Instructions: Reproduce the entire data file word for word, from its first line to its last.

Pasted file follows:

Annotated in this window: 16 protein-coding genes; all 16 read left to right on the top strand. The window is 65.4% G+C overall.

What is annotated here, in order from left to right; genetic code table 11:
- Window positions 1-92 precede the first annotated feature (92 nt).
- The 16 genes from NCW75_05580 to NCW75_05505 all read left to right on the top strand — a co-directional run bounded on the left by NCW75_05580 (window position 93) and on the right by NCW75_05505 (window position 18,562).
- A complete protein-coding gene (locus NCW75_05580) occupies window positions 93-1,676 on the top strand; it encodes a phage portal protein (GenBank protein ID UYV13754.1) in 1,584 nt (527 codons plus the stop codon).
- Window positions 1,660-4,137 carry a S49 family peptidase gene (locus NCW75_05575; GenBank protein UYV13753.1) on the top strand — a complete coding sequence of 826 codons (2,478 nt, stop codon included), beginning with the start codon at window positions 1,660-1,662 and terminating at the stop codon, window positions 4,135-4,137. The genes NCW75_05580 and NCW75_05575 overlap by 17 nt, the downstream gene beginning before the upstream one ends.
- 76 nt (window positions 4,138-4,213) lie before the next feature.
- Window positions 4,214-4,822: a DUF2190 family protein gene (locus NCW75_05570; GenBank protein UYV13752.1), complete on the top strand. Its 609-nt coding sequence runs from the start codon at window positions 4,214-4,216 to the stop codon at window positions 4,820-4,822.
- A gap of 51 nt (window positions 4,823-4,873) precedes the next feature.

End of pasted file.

Annotated in this window: 16 protein-coding genes; all 16 read left to right on the top strand. The window is 65.4% G+C overall.

What is annotated here, in order from left to right; genetic code table 11:
- Window positions 1-92 precede the first annotated feature (92 nt).
- The 16 genes from NCW75_05580 to NCW75_05505 all read left to right on the top strand — a co-directional run bounded on the left by NCW75_05580 (window position 93) and on the right by NCW75_05505 (window position 18,562).
- A complete protein-coding gene (locus NCW75_05580) occupies window positions 93-1,676 on the top strand; it encodes a phage portal protein (GenBank protein ID UYV13754.1) in 1,584 nt (527 codons plus the stop codon).
- Window positions 1,660-4,137 carry a S49 family peptidase gene (locus NCW75_05575; GenBank protein UYV13753.1) on the top strand — a complete coding sequence of 826 codons (2,478 nt, stop codon included), beginning with the start codon at window positions 1,660-1,662 and terminating at the stop codon, window positions 4,135-4,137. The genes NCW75_05580 and NCW75_05575 overlap by 17 nt, the downstream gene beginning before the upstream one ends.
- 76 nt (window positions 4,138-4,213) lie before the next feature.
- Window positions 4,214-4,822: a DUF2190 family protein gene (locus NCW75_05570; GenBank protein UYV13752.1), complete on the top strand. Its 609-nt coding sequence runs from the start codon at window positions 4,214-4,216 to the stop codon at window positions 4,820-4,822.
- A gap of 51 nt (window positions 4,823-4,873) precedes the next feature.